Thursday, October 26, 2006
Exotic Relatives of Protons and Neutrons Discovered by Carnegie Mellon, Pitt Researchers in Fermilab Collaboration
Discovery helps complete 'periodic table of baryons'
BATAVIA, Ill., and PITTSBURGH, Pa.—The Department of Energy's Fermi National Accelerator Laboratory Collider Detector at Fermilab (CDF), a collaboration that includes researchers from the University of Pittsburgh and Carnegie Mellon University, announced yesterday the discovery of two rare types of particles—exotic relatives of the more common proton and neutron.
"These particles, named Sigma-b [Σb], are exotic composites, new ways of putting together the heavy and light quarks. We infer their existence from observing their decay products, and we're only seeing them now because even the decay products are pretty rare," said Joseph Boudreau, associate professor of physics and astronomy at Pitt, who was involved in the research with Paul Shepard, professor of physics and astronomy at Pitt. Manfred Paulini, associate professor of physics at Carnegie Mellon, and James Russ, professor of physics at Carnegie Mellon, are also members of Fermilab's CDF collaboration; their research focuses on the study of particles containing heavy quarks.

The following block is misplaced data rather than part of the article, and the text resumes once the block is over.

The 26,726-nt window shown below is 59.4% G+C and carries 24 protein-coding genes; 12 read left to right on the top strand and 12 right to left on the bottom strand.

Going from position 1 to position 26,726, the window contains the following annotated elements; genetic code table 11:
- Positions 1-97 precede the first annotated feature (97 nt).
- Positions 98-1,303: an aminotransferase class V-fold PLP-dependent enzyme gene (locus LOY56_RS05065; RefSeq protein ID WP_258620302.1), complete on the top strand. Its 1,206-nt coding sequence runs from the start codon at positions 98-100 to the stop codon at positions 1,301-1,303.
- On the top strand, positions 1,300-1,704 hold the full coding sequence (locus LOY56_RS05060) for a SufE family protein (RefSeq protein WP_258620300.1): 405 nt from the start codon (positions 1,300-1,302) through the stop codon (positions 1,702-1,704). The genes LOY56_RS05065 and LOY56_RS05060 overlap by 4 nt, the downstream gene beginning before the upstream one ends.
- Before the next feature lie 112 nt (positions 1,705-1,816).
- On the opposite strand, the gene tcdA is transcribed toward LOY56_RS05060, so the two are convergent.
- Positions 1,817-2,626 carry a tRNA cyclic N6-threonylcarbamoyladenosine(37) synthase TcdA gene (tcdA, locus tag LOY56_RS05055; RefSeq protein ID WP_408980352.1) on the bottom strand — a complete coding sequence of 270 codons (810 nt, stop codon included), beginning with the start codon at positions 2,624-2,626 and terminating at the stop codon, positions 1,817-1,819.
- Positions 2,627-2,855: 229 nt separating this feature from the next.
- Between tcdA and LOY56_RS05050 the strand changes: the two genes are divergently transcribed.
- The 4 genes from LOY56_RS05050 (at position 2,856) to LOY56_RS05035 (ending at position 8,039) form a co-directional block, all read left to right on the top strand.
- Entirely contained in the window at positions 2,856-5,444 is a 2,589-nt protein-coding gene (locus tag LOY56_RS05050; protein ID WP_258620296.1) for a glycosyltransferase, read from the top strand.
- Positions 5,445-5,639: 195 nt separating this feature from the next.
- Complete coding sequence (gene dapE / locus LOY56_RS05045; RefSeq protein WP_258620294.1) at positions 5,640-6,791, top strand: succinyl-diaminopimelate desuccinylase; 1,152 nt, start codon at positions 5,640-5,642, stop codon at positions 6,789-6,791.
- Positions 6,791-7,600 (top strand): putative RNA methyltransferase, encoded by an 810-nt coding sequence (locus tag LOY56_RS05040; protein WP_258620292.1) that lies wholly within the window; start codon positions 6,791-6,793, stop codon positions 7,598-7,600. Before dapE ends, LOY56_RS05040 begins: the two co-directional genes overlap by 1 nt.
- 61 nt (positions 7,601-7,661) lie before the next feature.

"Ordinary matter consists of only two of the lightest quarks plus the lightest lepton, known as the electron," Boudreau added. "The heavier forms of matter exist only for short periods of time, but they're just as crucial to our understanding as the stable forms. You can't explain the proton, the neutron, or the electron without explaining the heavier members of the family."
"The proton and neutron family tree has several different branches," said Russ. "These new particles are very similar to other relatives of the proton studied at Fermilab and elsewhere in a variety of experiments. The masses of these new states fit in beautifully with the pattern that we expect from those of charm baryons."
Baryons, derived from the Greek word barys, meaning "heavy," are particles that contain three quarks, the most fundamental building blocks of matter. The CDF collaboration discovered two types of Sigma-b particles, each one about six times heavier than a proton.